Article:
The Gospels and our Catholic tradition have a great deal to say about our approach to risk, though this topic rarely gets discussed in a theological context. Your book makes the case that there is a theological problem with being overly concerned about risk. What is that theological problem?

Part of the inspiration for my project is the conclusion of the Sermon on the Mount, which contains an extended discussion of the fear of the future. That of course is where my title comes from: “So do not worry about tomorrow, for tomorrow will bring worries of its own” (Mt. 6:34 NRSV). Jesus tells us not to worry because we can depend on God. That does not mean that we will avoid all suffering, because we will all bear our crosses, but we can depend on God to support us and ultimately bring good out of our well-intentioned actions.

As risk shapes our everyday practical reasoning, though, it can threaten this trust. People in contemporary culture tend to obsess over dangers, which can lead to us attempting to ground our ultimate security in our own actions. This is impossible. No one and no society can prevent all dangers. As we try, though, we can become distracted from our true good, enveloped by anxiety about future dangers. It is no surprise, given the seething anxieties of contemporary life, that Pope John Paul II, as well as Pope Francis, spent so much of their teaching on the theme of not being afraid.

But let's get real. Don't we have to be concerned about risk in some way?

We are getting over a global pandemic. Mere use of the internet and smartphones, especially by young people, has tons of risk associated with it. More and numerous and complex economic choices (both as individuals and as communities) carry with them significant risk. Heck, even deciding where to send one's kids to school these days involves significant risks.

Doesn't the virtue of prudence demand that we be concerned about risk?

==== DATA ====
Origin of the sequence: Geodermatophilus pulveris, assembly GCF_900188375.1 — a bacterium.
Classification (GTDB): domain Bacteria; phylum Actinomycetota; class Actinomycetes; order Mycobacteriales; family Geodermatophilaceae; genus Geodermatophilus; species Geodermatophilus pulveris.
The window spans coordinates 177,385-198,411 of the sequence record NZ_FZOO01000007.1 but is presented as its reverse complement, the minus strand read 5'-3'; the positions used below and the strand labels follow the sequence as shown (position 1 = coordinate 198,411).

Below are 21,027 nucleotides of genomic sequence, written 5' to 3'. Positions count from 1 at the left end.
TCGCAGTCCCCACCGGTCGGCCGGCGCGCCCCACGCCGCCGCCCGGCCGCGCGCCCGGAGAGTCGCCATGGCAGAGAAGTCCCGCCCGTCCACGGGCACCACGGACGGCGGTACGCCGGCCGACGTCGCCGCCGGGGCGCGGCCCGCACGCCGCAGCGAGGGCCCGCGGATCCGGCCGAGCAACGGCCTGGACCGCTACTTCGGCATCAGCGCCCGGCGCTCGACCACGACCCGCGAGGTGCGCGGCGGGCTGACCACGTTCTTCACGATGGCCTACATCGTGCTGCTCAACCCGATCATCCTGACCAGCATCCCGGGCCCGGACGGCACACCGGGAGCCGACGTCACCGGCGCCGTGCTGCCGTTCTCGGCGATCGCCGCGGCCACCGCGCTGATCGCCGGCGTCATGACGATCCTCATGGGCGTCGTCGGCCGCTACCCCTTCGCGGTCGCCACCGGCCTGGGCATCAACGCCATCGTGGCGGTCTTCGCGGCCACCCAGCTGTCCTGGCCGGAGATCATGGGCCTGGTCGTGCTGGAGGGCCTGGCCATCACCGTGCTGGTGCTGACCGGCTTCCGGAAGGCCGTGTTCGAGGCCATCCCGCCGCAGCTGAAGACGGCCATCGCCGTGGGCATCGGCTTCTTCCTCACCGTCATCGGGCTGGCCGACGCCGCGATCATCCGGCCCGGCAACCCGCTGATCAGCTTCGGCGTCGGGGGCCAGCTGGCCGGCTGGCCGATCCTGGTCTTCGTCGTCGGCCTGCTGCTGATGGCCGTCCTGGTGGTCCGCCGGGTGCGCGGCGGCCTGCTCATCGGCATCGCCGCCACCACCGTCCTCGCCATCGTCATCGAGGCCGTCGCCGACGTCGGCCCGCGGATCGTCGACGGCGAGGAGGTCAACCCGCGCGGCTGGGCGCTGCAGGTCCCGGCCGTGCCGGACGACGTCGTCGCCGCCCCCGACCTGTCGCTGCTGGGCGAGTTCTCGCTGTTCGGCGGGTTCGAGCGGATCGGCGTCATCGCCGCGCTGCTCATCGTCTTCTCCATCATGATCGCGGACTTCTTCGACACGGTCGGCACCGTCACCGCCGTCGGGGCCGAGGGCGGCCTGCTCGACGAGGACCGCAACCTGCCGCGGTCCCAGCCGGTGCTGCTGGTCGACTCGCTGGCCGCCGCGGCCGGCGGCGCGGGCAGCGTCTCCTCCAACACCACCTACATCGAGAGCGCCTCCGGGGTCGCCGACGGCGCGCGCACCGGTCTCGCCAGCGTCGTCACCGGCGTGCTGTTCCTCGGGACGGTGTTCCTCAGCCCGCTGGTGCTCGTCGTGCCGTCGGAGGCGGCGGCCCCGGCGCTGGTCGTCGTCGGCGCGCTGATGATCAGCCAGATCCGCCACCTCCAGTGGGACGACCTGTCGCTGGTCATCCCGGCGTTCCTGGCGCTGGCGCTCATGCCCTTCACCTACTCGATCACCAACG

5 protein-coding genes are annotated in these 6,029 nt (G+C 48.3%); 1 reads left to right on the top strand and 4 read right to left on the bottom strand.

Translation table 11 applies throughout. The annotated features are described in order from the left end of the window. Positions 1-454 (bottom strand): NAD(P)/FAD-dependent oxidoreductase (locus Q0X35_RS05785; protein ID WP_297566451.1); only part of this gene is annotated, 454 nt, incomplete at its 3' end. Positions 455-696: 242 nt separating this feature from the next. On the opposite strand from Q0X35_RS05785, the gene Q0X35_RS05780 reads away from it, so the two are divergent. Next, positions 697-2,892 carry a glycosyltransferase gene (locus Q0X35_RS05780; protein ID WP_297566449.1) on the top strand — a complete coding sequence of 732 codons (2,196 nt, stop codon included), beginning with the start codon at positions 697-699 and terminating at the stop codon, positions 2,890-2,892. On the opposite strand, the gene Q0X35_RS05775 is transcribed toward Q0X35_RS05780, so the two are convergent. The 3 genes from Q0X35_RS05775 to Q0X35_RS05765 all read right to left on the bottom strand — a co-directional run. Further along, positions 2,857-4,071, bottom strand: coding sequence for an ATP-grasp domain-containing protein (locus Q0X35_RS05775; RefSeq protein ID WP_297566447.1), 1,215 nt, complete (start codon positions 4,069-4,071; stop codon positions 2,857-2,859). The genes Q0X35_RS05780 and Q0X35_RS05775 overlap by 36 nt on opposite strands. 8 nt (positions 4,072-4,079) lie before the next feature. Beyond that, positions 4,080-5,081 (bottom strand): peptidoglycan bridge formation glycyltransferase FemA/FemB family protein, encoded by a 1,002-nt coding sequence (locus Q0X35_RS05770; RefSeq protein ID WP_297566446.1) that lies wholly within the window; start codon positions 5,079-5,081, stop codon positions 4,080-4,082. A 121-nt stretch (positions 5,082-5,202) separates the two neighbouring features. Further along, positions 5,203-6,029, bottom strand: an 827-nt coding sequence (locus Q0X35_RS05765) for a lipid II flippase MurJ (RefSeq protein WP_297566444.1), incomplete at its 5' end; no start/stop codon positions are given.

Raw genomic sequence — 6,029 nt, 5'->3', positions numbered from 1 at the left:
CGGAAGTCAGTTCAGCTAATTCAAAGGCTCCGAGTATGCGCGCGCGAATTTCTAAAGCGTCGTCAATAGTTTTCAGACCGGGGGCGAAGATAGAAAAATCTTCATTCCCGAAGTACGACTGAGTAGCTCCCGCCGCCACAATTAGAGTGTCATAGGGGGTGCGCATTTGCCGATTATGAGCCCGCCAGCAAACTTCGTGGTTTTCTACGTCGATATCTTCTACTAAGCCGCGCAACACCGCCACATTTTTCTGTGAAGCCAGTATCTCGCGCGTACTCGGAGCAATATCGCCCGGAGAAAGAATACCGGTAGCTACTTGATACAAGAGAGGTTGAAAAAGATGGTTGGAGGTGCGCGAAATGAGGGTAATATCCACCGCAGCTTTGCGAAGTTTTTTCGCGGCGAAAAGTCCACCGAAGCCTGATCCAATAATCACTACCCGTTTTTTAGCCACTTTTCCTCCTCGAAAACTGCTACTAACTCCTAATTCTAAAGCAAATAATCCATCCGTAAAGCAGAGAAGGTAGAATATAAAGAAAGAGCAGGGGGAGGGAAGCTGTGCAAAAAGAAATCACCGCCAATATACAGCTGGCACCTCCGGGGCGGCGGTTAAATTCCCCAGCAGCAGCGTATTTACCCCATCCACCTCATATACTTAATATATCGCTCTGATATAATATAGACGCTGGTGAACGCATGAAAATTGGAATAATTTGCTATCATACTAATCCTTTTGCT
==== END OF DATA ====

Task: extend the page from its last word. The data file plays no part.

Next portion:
True – not fearing for tomorrow must be balanced by a sense of due care for the people and things for which we are responsible: our families, jobs, societies. The Book of Proverbs, for example, contains a lot of prudential advice. On these fronts, the introduction of risk analysis has done tremendous good. Risk analysis is especially important at a governmental level when introducing new medicines or technologies or starting new large projects. We also need, as a society, to confront risks of emerging diseases or natural disasters.

My concern is that we can become overconfident in these tools or allow them to invade our private lives. Many people are being trained to apply these kinds of managerial tools to daily life, which I think are undermining some of our relationships, which are never absolutely secure. Finding the right balance in the face of future danger is a difficult problem, which I try to provide tools for in the book.

Let's talk more about social structures. Walk us through how you think predictive risk analysis shapes our politics and social institutions in ways that address these questions.

Risk analysis is everywhere in our social institutions – finance, policy-making, healthcare. One aspect that I think is relatively new and that I focus on in the book is the growing role of surveillance, data, and artificial intelligence (AI) in our social institutions.

By AI, I don’t mean HAL or Skynet, sci-fi examples of actually conscious machines, but rather the basic algorithms that run everything from social media to financial transactions. These machines operate by making predictions; they churn through the massive amounts of data that exists on the internet, discover statistical patterns, and then use these patterns to predict the future.

By predicting how a person will act under different circumstances, corporations and social institutions try to gain control over that person’s actions. For example, by knowing what you have watched in the past, YouTube or TikTok can arrange your watchlist in a way that maximizes your time on the site. Governments try to determine the circumstances that will allow them to nudge you toward preferred actions.

These technologies try to reduce the risks of unconstrained human action by channeling people into the paths that institutions want. Sometimes these tools serve unobjectionable ends, with governments trying to get people to eat vegetables or invest in retirement. At other times, these predictive systems are very dangerous though, as with the addictive algorithms that one finds in some games or social media sites.

More broadly, I think this method of predictive control embodies a deeply problematic vision of the human person, one that attempts to undermine our freedom by predicting and controlling our actions. That’s why it is so important to present an alternative, Catholic understanding of the person and her relation to the future that can affect the implementation of these predictive systems. As a society, we need to ensure that they protect human freedom and serve genuine goods.